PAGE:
Suddenly, everybody is going to the dump. It’s in the air, water and trucks, which are starting up themselves and honking their horns for their owners to get in.
“What are you going to do with your grandson today?” I asked a friend, who had him for three hours on Saturday.
“We’re going to the dump,” he said.
Perfect. The boy was 2. Time for a boy to go to the dump, and what could be better for a 2-year-old boy than the dump?
Two-year-old boy? Two-year-old anybody. A dump is a combination of amusement park, fort and home for dump monsters, should a small child imagine it to be so.
Our new neighbor dump-shamed me. She didn’t say a word because she didn’t have to. All she did was buy the house, gut the house, paint the house and repair the leaky windows outside of the house. She did everything but put a helipad on top of the house.
Her slovenly neighbor stores his old bricks, stepping stones, pavers, metal and wooden stakes and large decorative rocks, which decorate no more, on the north side that fronts her property. He also has a mound of dirt 20-feet long and two feet high that is festive with weeds.
Time to get busy. I moved the rocks, bricks and pavers to the curb, tore off the top of a wine box on which I wrote “Free, and I mean free” with a massive Sharpie. Then I tucked one edge of the cardboard under the stack of pavers.
I hosed off the rocks, bricks and pavers so they might be eye-poppingly attractive from the curb. I didn’t think they’d last until morning. Free bricks and pavers — no one turns that down.
No one, just everyone. No one was interested. No one went for the eye-poppingly-attractive-from-the curb trick.
After a week, I backed up the truck and started tossing the curb treasures into the back thinking somebody might pull over, stop me and say, “I’ll take them all,” but they didn’t.
It was time to go to the dump, which is what I had wanted to do anyway. It had been too long. I was due for the spiritual refreshment that only the dump can offer.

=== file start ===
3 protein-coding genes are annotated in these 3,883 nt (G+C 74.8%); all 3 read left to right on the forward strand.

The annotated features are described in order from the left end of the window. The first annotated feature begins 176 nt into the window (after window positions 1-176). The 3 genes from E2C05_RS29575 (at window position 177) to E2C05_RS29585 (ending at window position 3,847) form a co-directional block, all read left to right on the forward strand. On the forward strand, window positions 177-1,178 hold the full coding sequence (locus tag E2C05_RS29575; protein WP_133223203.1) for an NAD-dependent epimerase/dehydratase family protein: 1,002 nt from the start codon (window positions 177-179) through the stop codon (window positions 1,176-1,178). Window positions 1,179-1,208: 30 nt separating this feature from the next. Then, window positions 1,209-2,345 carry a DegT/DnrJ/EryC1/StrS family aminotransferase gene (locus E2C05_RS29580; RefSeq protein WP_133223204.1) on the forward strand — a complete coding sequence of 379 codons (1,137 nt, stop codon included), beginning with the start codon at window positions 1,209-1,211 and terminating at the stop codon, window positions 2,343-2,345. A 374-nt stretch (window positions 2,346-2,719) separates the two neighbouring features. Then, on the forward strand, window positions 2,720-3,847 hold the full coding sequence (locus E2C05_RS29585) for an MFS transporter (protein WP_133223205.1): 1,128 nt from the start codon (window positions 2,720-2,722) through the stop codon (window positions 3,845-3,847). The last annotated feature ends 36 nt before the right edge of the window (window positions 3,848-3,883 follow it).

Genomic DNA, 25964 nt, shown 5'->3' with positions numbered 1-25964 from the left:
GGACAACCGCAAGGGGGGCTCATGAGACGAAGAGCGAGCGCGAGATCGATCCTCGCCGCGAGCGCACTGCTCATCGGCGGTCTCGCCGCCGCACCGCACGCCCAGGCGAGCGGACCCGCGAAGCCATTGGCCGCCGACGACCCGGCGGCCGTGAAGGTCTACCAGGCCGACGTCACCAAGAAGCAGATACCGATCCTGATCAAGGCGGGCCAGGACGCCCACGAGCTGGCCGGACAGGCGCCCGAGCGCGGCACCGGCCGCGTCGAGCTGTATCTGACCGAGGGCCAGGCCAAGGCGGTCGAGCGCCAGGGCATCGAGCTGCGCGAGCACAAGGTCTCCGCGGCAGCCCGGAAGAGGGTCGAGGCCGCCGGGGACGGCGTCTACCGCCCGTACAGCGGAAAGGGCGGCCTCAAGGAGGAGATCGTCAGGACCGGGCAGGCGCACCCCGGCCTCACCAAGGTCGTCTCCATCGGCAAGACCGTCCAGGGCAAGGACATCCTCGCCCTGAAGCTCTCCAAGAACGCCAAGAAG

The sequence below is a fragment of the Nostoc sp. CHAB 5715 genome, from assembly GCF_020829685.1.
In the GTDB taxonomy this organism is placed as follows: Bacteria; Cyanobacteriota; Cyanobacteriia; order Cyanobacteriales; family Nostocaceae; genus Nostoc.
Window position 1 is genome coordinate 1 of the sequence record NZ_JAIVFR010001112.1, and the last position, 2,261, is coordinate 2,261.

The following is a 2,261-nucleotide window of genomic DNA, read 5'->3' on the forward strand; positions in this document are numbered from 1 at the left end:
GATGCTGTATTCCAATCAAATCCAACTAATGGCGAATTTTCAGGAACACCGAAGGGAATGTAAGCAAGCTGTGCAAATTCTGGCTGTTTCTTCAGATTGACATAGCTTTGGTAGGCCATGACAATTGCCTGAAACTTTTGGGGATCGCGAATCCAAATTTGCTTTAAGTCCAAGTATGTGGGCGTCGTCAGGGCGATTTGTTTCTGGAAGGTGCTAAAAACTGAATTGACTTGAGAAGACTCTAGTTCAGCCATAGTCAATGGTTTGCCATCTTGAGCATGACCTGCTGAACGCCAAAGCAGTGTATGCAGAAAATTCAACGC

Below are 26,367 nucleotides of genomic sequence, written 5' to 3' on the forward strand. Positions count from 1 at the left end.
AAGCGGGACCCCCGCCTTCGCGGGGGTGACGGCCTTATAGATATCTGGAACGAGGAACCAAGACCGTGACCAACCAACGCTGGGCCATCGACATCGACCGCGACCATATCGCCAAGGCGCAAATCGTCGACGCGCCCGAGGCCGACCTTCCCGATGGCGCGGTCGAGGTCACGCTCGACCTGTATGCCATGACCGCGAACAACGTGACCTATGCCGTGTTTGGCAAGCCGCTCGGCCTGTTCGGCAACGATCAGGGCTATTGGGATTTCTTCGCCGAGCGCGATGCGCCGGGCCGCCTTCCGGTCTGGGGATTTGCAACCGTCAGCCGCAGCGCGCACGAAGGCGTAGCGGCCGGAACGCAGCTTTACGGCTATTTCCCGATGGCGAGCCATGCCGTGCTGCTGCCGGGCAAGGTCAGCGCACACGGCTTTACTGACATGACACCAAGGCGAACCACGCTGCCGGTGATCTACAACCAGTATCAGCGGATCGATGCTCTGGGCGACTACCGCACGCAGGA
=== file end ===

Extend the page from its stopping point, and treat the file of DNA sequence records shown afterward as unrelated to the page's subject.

There is a dump underground and when friends hear you’re going, they want a piece of you, specifically an unfilled corner of your truck.
“I’ve got a couple of dressers,” a friend said. “Do you think you have room? I’ll go with you too.”
“Go with you too”? That cinched it. If I didn’t have room, I’d make room.
I asked him if he owned any dump clothes. He said he did. When I showed up at his house, he was wearing shorts. Shorts? We’re not teeing off or going to the church picnic.
His dressers were made of light pine. They were nice. I was tempted but that’s a rookie mistake. Don’t come back with anything in the truck, even pine dressers.
“You know I’ve never been to this dump,” he said as we headed east on Panorama to Fairfax, then to 178, Comanche, Bena Road and then the dump.
“You’ve never been? You are in for a treat.”
A cool, beautiful spring day. The dump is set like a jewel in the foothills above Caliente with a straight-on view of Bear Mountain, the Tehachapis and the San Emigdios. You could even see some snow on the top of the mountains above the Grapevine.
The man at the gate directed us to the metal, wood and stone piles. He was friendly. Everybody is friendly at the dump.
We went to the wood pile first. At first, you’re trying to be respectful and leave an organized stack but by the time we parked at the rock pile, we were heaving bricks, pavers and decorative rocks-no-more with joyous abandon.
I looked over at my shorts-wearing friend. He was smiling and as happy as I’d seen him in awhile. That made two of us.